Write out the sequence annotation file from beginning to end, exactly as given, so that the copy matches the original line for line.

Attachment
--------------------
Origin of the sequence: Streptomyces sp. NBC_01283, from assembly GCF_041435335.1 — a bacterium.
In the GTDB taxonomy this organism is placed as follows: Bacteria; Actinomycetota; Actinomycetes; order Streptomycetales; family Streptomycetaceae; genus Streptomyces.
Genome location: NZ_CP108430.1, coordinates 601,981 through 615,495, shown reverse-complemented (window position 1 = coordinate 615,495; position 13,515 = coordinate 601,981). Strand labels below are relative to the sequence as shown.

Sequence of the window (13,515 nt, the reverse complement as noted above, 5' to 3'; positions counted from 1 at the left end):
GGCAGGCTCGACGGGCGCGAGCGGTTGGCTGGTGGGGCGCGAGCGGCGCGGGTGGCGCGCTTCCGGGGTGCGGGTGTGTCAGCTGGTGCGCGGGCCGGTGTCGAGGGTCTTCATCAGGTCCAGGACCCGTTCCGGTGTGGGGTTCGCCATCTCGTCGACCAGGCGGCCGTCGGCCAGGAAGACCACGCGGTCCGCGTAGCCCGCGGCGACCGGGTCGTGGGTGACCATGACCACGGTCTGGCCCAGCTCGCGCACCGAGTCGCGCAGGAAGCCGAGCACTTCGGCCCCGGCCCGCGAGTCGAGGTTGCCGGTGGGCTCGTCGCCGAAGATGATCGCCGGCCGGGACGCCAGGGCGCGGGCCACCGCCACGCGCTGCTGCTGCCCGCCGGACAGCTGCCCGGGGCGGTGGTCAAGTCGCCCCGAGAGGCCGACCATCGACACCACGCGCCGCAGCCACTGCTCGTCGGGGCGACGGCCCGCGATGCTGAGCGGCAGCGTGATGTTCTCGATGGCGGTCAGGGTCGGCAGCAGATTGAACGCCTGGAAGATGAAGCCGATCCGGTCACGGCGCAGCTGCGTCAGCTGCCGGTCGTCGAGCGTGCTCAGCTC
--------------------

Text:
Origin of the sequence: Streptomyces sp. NBC_01283, from assembly GCF_041435335.1 — a bacterium.
In the GTDB taxonomy this organism is placed as follows: Bacteria; Actinomycetota; Actinomycetes; order Streptomycetales; family Streptomycetaceae; genus Streptomyces.
Genome location: NZ_CP108430.1, coordinates 601,981 through 615,495, shown reverse-complemented (window position 1 = coordinate 615,495; position 13,515 = coordinate 601,981). Strand labels below are relative to the sequence as shown.

Sequence of the window (13,515 nt, the reverse complement as noted above, 5' to 3'; positions counted from 1 at the left end):
GGCAGGCTCGACGGGCGCGAGCGGTTGGCTGGTGGGGCGCGAGCGGCGCGGGTGGCGCGCTTCCGGGGTGCGGGTGTGTCAGCTGGTGCGCGGGCCGGTGTCGAGGGTCTTCATCAGGTCCAGGACCCGTTCCGGTGTGGGGTTCGCCATCTCGTCGACCAGGCGGCCGTCGGCCAGGAAGACCACGCGGTCCGCGTAGCCCGCGGCGACCGGGTCGTGGGTGACCATGACCACGGTCTGGCCCAGCTCGCGCACCGAGTCGCGCAGGAAGCCGAGCACTTCGGCCCCGGCCCGCGAGTCGAGGTTGCCGGTGGGCTCGTCGCCGAAGATGATCGCCGGCCGGGACGCCAGGGCGCGGGCCACCGCCACGCGCTGCTGCTGCCCGCCGGACAGCTGCCCGGGGCGGTGGTCAAGTCGCCCCGAGAGGCCGACCATCGACACCACGCGCCGCAGCCACTGCTCGTCGGGGCGACGGCCCGCGATGCTGAGCGGCAGCGTGATGTTCTCGATGGCGGTCAGGGTCGGCAGCAGATTGAACGCCTGGAAGATGAAGCCGATCCGGTCACGGCGCAGCTGCGTCAGCTGCCGGTCGTCGAGCGTGCTCAGCTC